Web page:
Greenburgh is one of 38 municipalities in the United States, and one of two municipalities in the State of New York designated as a Tree City of the World. This designation recognizes Greenburgh's commitment and leadership in management of urban trees.
The Tree Cities of the World program is an international effort to recognize cities and towns committed to ensuring that their urban forests and trees are properly maintained, sustainably managed, and duly celebrated.
Tree Cities of the World is a sponsored by the Arbor Day Foundation and the Food and Agriculture Organization of the United Nations.
The town proudly educates its residents and business owners about the importance of trees in its community, celebrates Arbor Day, and has been a Tree City USA community for over 10 years. Greenburgh’s forestry staff in the Department of Public Works and the Department of Parks and Recreation have shown continued commitment to developing a thriving public tree resource. The town has four ISA Certified Arborists: Aaron Schmidt of the Department of Community Development and Conservation; John Haas (Municipal Specialist) of the Department of Parks and Recreation; Saverio DeGiorgio of the Department of Parks and Recreation;and John Potts of the Department of Public Works. The town’s urban forestry program is well on its way to creating a sustainable and resilient public tree resource.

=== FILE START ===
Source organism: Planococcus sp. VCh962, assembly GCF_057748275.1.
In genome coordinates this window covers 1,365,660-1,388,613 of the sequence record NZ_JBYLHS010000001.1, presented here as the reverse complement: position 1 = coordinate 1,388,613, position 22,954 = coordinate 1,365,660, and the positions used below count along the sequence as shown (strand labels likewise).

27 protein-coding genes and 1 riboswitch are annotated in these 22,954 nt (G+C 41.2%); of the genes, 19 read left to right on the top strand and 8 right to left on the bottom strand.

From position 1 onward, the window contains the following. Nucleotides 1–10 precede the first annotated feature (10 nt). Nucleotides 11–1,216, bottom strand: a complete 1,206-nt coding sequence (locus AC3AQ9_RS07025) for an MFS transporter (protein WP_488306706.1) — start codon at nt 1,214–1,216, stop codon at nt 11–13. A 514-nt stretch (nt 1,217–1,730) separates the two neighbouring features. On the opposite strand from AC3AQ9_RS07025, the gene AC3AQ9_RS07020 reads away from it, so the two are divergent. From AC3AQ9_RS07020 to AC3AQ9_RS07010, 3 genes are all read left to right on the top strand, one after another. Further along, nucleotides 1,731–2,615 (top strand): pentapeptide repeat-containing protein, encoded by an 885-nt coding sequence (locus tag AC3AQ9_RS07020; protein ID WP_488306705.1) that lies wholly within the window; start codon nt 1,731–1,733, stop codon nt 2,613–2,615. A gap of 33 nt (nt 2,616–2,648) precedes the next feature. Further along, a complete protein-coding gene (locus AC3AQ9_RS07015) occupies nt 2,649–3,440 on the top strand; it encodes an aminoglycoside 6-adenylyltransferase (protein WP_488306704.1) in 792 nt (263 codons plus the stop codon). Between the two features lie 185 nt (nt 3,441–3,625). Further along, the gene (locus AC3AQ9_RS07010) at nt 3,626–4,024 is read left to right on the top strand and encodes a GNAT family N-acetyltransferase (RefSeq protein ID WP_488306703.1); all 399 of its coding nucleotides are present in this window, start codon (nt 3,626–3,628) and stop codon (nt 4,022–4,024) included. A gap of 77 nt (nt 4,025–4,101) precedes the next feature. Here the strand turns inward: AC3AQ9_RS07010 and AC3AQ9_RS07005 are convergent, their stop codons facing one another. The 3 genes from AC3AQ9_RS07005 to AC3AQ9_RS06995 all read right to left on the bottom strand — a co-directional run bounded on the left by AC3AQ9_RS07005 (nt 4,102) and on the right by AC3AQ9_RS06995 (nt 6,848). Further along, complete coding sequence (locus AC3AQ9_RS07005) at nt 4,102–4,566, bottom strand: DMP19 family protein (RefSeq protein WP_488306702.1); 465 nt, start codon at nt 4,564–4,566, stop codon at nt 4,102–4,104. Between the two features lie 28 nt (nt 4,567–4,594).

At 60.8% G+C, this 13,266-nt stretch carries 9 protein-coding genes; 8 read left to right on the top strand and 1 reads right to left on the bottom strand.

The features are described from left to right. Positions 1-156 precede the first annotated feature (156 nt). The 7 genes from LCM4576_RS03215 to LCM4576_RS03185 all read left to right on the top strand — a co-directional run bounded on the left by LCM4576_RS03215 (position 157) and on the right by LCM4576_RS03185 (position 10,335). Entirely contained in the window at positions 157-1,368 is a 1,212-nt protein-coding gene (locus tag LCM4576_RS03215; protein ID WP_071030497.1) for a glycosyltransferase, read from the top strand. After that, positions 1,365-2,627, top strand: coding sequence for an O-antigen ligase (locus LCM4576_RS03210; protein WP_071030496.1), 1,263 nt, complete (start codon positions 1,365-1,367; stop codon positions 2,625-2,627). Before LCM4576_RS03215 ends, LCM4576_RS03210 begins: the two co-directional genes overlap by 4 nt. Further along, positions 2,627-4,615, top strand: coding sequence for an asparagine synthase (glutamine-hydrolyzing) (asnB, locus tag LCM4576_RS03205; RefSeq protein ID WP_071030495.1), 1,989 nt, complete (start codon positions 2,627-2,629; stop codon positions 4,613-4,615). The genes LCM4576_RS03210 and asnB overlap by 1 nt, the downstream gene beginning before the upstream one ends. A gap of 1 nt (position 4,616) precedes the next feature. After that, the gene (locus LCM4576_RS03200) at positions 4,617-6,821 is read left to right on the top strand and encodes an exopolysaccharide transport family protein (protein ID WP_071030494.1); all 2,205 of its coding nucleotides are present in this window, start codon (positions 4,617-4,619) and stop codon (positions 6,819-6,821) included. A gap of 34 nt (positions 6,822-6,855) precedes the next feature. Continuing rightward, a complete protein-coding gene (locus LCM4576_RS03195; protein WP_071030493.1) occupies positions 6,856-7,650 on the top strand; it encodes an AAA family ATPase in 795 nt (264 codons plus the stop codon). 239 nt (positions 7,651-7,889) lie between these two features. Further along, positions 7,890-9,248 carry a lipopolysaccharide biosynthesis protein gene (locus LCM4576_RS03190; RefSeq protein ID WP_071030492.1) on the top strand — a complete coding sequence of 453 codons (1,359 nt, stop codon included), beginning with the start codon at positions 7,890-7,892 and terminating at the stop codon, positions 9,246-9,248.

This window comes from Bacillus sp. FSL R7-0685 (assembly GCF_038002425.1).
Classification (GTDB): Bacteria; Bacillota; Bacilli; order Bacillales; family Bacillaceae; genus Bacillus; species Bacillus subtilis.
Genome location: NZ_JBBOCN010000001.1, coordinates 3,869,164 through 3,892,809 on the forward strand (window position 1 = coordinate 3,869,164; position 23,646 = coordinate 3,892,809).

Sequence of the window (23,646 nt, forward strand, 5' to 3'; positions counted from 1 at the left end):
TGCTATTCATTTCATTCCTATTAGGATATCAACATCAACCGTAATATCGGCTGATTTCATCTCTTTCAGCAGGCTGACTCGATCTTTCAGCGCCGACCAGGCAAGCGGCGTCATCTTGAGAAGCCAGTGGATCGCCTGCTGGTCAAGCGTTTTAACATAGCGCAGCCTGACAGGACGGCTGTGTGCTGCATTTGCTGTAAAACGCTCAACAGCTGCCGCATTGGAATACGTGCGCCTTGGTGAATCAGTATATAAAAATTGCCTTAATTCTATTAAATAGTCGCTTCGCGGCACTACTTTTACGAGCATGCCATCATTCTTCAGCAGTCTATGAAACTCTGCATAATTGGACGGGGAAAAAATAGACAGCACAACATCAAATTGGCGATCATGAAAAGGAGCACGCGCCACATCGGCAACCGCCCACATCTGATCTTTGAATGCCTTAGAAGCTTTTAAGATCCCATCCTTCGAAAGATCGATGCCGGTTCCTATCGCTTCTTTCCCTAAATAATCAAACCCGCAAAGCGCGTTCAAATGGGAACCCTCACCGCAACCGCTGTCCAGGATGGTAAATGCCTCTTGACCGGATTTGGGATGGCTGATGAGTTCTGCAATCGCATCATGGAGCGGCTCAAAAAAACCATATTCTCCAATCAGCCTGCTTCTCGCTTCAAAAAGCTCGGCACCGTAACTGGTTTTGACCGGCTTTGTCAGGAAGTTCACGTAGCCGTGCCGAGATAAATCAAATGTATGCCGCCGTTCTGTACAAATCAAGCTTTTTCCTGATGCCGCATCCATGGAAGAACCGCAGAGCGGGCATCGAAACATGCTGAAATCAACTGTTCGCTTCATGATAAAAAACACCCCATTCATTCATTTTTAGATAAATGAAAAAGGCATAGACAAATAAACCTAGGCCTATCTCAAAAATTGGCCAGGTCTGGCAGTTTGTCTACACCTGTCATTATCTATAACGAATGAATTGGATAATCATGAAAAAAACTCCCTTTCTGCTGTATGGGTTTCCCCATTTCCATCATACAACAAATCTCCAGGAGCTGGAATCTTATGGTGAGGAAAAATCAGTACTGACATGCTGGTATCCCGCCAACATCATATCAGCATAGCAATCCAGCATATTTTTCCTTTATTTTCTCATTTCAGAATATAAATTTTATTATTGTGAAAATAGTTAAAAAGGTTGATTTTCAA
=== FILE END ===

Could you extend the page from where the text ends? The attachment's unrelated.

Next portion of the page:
Mark your calendar, Arbor Day is April 29, 2022. The town has celebrated Arbor Day for the past 11 years on the last Friday of April. Join the town's annual celebration and think about planting your own tree.
As part of the Tree Cities of the World program a black tupelo tree will be planted on the corner of Tarrytown and Knollwood Roads.
The black gum tree, also known as a black tupelo, Pepperidge, sourgum or simply tupelo, is native to North America. They can be found between Maine and New York, southern Ontario to Michigan, Illinois and Missouri, from southern Florida to eastern Texas and Oklahoma.
Summer leaves are a dark green with a high-gloss appearance, but the most spectacular part of this tree is the fall foliage with many shades of yellow, orange, bright red, purple or scarlet that may appear on the same branch.
This ornamental tree will attract birds, small mammals and honeybees. Small greenish white flowers are borne in clusters on long stalks and are an important nectar source for bees.